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Saku Koivu has been the long-time face of the Montreal Canadiens, but hasn't been able to celebrate winning a division title in his 12-season career.
With his team on the brink of winning the Northeast Division, Koivu will only be able to watch.
Needing one point to clinch its first division crown in 16 years, Montreal will be without Koivu on Tuesday night when it visits the Ottawa Senators.
Koivu, the Canadiens' captain since 1999, was struck in the left foot by a shot on Friday against Buffalo, but assisted on Christopher Higgins' overtime goal in a 4-3 win. Initial X-rays were inconclusive, and Koivu was on crutches during a 4-2 loss to Toronto on Saturday.
On Monday, the team said Koivu has a broken bone in his foot, and he'll miss the final three regular-season games. His status for the playoffs is uncertain.
"He's someone with a lot of experience, he's a leader, he's our captain and he's played in big games internationally," Canadiens coach Guy Carbonneau said. "We'll definitely miss him the rest of the regular season. Hopefully, he'll be able to play once the playoffs come."
Koivu, who has 16 goals and 40 assists, isn't the only one nursing injuries. Defenseman Mark Streit, the team's third-leading scorer with 12 goals and 46 assists, also took a shot off the foot Friday and may be out against Ottawa (42-29-8).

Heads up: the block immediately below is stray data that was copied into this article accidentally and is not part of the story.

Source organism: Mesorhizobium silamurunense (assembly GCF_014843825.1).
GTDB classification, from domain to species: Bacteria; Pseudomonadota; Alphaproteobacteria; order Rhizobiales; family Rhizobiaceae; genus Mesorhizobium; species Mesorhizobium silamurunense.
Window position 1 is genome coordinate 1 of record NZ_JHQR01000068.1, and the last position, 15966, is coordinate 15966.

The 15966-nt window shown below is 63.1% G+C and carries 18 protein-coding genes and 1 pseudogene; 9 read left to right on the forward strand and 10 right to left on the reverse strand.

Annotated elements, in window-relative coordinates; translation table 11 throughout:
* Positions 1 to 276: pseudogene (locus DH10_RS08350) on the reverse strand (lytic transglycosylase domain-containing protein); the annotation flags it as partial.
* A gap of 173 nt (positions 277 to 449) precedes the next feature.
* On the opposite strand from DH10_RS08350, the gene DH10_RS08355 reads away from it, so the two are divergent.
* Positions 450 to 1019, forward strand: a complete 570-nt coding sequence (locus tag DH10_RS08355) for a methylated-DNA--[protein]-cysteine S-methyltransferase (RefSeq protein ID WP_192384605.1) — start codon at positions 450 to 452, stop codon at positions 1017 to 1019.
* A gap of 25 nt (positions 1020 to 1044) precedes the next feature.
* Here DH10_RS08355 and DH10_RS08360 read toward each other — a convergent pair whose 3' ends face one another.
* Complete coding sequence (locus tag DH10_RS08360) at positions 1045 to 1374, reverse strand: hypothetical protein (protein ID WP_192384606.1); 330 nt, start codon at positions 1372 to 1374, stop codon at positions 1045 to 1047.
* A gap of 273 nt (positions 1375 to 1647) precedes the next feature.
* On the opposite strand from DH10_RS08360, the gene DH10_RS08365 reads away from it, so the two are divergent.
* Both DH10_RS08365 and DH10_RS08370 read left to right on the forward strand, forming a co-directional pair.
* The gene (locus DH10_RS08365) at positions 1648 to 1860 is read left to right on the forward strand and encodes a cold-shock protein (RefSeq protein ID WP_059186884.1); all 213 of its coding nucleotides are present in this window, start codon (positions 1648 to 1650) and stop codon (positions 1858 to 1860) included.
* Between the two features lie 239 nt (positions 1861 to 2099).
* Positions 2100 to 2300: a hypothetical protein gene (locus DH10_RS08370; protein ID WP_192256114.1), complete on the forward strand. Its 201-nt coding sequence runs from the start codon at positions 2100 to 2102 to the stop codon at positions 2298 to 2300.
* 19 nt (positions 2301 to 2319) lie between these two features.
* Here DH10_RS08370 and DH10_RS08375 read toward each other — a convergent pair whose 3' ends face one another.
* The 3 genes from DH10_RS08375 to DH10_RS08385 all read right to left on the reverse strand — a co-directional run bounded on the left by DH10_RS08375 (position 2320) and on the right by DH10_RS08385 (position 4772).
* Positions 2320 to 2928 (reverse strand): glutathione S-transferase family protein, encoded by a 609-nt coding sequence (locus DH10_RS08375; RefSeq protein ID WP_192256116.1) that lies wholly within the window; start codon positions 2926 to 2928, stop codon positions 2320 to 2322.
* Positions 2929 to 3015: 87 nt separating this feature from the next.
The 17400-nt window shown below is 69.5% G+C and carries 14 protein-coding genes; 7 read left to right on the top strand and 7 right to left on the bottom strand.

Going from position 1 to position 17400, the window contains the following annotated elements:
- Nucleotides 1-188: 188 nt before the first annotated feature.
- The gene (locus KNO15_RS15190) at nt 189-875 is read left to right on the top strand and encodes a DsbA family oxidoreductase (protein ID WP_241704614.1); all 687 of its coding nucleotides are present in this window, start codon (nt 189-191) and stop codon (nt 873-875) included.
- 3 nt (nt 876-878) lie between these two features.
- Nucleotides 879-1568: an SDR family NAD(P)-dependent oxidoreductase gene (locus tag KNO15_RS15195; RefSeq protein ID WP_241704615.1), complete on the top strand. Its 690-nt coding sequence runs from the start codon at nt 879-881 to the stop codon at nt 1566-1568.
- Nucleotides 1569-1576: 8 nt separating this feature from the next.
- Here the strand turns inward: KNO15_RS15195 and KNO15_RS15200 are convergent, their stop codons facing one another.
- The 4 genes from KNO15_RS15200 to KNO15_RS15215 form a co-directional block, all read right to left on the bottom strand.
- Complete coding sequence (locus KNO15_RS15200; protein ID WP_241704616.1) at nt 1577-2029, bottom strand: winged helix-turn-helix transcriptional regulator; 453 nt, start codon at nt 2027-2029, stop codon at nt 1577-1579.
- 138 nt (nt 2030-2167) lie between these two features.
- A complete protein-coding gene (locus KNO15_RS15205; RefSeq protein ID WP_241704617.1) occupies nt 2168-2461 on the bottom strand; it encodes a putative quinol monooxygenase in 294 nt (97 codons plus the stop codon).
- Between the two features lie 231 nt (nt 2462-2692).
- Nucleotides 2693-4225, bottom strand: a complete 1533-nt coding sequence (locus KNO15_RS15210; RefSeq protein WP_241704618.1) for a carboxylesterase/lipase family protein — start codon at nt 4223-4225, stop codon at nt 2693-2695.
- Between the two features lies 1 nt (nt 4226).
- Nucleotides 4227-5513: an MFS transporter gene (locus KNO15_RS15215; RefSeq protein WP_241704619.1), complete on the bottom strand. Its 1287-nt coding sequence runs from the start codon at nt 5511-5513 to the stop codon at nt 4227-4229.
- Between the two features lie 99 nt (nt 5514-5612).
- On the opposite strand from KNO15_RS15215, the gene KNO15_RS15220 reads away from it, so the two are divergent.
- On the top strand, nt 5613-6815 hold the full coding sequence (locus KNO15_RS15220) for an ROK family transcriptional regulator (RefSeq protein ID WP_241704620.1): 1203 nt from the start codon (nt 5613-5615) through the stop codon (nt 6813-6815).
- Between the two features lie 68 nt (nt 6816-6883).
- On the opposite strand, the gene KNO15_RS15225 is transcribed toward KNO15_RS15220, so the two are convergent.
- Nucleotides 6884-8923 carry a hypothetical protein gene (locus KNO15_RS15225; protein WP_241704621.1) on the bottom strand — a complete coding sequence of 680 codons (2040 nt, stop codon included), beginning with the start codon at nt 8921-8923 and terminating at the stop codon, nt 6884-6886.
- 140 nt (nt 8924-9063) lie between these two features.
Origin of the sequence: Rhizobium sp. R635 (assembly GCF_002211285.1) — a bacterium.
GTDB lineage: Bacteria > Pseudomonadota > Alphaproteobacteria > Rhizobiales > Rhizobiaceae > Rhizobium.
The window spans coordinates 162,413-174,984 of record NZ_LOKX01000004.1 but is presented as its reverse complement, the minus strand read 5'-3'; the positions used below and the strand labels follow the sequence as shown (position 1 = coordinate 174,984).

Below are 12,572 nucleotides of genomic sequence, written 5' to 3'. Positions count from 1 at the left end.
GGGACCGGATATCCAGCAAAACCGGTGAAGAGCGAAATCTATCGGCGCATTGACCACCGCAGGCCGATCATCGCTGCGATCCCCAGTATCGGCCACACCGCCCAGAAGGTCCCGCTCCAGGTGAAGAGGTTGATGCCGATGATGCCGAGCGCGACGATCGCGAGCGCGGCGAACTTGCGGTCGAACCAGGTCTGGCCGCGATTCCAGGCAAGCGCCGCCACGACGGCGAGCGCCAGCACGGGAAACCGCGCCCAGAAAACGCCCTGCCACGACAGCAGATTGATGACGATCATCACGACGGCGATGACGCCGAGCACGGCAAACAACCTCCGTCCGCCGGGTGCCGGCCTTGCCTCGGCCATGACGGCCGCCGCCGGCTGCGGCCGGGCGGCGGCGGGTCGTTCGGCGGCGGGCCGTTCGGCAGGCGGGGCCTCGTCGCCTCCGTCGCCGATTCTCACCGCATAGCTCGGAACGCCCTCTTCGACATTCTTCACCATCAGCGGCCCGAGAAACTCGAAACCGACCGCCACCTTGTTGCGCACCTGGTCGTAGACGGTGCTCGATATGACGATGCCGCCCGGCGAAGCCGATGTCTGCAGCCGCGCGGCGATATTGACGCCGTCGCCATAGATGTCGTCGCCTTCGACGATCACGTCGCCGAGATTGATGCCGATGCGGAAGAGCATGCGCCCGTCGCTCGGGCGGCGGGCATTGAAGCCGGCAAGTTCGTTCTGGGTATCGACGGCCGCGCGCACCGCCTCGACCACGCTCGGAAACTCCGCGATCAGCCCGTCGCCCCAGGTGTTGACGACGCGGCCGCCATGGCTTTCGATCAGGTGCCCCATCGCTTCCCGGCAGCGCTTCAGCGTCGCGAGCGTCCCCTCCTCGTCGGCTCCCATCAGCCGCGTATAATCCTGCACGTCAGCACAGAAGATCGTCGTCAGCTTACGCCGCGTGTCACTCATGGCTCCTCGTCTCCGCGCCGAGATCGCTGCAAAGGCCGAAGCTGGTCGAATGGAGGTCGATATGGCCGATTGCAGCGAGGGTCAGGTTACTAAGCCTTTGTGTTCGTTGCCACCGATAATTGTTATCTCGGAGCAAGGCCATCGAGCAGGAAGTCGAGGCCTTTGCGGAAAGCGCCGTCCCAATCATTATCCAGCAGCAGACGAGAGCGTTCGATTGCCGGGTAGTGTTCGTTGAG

Streit joins fellow blueliners Francis Bouillon, who's day-to-day (foot) and Mike Komisarek, who hasn't played since March 20 (lower body injury) and is not expected back before the playoffs.
Still, generating offense shouldn't be a problem for the Canadiens. They've scored a league-high 253 goals - one more than Ottawa - led by Alex Kovalev, who has only one of his team-high 34 goals this season against the Senators.
After Montreal scored only 11 goals in its first six games against Ottawa in 2007-08, six different players found the back of the net in a 7-5 win over March 24 that clinched a playoff spot.
"It makes it even sweeter to do it against our nemesis, the Senators," Bouillon told the team's official Web site after that win.
Though Montreal enters this contest with six more points than Ottawa, the Senators have outscored the Canadiens 28-18 while winning five of seven matchups. Much of that dominance has been due to Ottawa's top line. Daniel Alfredsson, Dany Heatley and Jason Spezza have combined for 17 goals and 25 assists.
But the Senators are coming off a 4-0 loss to Boston on Saturday, and are 1-3-1 in their last five games. Ottawa has won only 13 of 36 games following a 29-10-4 start.
"Thank goodness we had the great start, to be competitive now," Senators coach Bryan Murray said. "We're just not playing at that level now and other teams are playing at a better level than they were early on."
Ottawa entered Monday in fifth place in the East, but ninth-place Washington is just four points back, meaning the Senators could still earn home-ice advantage for the first round of the playoffs or miss them entirely.
"It's a possibility," Alfredsson said. "We know we could lose all three and Washington wins out and we could be out. And then we don't deserve to be in the playoffs, it's as simple as that.